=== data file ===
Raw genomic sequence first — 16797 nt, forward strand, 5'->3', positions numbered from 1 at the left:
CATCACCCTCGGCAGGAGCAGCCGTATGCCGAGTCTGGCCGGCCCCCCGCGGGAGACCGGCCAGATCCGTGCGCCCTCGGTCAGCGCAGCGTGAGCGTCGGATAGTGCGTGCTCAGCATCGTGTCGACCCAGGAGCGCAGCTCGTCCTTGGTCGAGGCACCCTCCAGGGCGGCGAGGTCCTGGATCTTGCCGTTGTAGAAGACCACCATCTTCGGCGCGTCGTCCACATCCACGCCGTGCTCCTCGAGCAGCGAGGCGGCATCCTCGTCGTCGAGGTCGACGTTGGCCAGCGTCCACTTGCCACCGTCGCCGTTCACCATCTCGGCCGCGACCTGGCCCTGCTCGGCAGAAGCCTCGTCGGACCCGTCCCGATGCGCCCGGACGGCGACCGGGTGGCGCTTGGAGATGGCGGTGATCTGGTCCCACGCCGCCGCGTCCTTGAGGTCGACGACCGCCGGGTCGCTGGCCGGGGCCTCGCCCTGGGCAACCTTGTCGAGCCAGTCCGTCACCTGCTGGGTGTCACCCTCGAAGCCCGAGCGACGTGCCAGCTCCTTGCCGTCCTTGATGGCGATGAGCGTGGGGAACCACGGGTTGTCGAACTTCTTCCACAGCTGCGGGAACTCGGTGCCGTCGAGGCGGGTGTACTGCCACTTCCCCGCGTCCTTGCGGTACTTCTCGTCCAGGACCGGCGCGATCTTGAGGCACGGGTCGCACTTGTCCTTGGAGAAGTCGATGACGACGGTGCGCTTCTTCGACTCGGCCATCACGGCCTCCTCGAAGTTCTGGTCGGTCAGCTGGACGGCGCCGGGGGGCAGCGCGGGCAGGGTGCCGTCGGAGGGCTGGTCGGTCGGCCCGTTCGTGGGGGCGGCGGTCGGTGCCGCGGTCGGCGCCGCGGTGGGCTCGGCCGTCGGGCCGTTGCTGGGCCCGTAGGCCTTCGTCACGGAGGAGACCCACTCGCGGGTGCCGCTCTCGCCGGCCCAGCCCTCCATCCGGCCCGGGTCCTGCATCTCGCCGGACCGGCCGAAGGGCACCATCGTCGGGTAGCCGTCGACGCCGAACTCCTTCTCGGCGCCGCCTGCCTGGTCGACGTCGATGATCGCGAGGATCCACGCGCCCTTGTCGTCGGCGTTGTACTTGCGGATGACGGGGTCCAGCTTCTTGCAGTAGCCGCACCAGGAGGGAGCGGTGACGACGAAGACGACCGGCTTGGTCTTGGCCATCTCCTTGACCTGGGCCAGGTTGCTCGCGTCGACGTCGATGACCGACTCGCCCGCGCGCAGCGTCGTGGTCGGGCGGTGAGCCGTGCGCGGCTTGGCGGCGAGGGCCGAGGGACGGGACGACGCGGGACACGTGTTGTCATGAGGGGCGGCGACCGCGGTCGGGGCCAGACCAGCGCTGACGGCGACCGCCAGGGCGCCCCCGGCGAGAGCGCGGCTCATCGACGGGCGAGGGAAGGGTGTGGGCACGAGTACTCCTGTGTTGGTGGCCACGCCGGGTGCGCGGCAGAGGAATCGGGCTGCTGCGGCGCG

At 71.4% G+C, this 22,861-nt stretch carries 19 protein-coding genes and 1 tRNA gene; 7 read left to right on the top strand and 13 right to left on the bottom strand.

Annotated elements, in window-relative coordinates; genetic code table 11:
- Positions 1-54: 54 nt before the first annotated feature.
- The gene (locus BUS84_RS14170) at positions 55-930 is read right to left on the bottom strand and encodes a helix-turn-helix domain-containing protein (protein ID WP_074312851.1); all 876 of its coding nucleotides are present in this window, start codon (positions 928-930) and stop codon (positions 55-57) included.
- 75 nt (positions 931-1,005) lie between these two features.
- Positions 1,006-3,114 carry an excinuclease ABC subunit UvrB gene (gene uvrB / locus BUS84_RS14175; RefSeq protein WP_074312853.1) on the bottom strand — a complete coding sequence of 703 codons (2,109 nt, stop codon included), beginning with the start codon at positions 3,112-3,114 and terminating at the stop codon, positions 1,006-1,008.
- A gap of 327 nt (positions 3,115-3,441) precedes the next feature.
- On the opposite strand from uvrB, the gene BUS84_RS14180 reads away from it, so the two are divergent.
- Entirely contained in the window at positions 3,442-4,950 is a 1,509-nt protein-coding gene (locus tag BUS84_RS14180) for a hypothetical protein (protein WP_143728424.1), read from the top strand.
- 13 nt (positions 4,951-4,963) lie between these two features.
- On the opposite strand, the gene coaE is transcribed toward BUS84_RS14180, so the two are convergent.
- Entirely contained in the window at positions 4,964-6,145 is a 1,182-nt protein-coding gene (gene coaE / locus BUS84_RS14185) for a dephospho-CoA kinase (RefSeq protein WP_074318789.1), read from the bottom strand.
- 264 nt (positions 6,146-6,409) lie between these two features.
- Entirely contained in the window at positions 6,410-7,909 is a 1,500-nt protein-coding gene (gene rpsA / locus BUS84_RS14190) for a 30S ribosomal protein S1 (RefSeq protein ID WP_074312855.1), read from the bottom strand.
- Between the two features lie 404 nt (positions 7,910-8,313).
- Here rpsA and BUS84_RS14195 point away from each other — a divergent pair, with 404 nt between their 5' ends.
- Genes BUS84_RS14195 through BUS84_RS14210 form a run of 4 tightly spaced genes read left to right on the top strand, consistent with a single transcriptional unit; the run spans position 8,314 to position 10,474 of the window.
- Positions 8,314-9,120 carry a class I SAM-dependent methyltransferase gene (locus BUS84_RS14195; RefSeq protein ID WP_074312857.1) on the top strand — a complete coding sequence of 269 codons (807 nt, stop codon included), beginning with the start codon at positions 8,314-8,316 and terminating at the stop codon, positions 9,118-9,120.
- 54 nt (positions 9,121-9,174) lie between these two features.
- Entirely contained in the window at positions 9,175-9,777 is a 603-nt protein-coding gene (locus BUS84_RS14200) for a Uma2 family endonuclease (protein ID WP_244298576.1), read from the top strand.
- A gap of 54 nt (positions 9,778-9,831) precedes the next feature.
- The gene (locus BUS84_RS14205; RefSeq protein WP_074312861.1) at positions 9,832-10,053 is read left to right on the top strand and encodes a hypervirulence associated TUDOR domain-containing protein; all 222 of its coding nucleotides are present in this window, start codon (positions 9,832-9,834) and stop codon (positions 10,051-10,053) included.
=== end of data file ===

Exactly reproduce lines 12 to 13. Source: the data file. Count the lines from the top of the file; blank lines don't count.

- 13 nt (positions 4,951-4,963) lie between these two features.
- On the opposite strand, the gene coaE is transcribed toward BUS84_RS14180, so the two are convergent.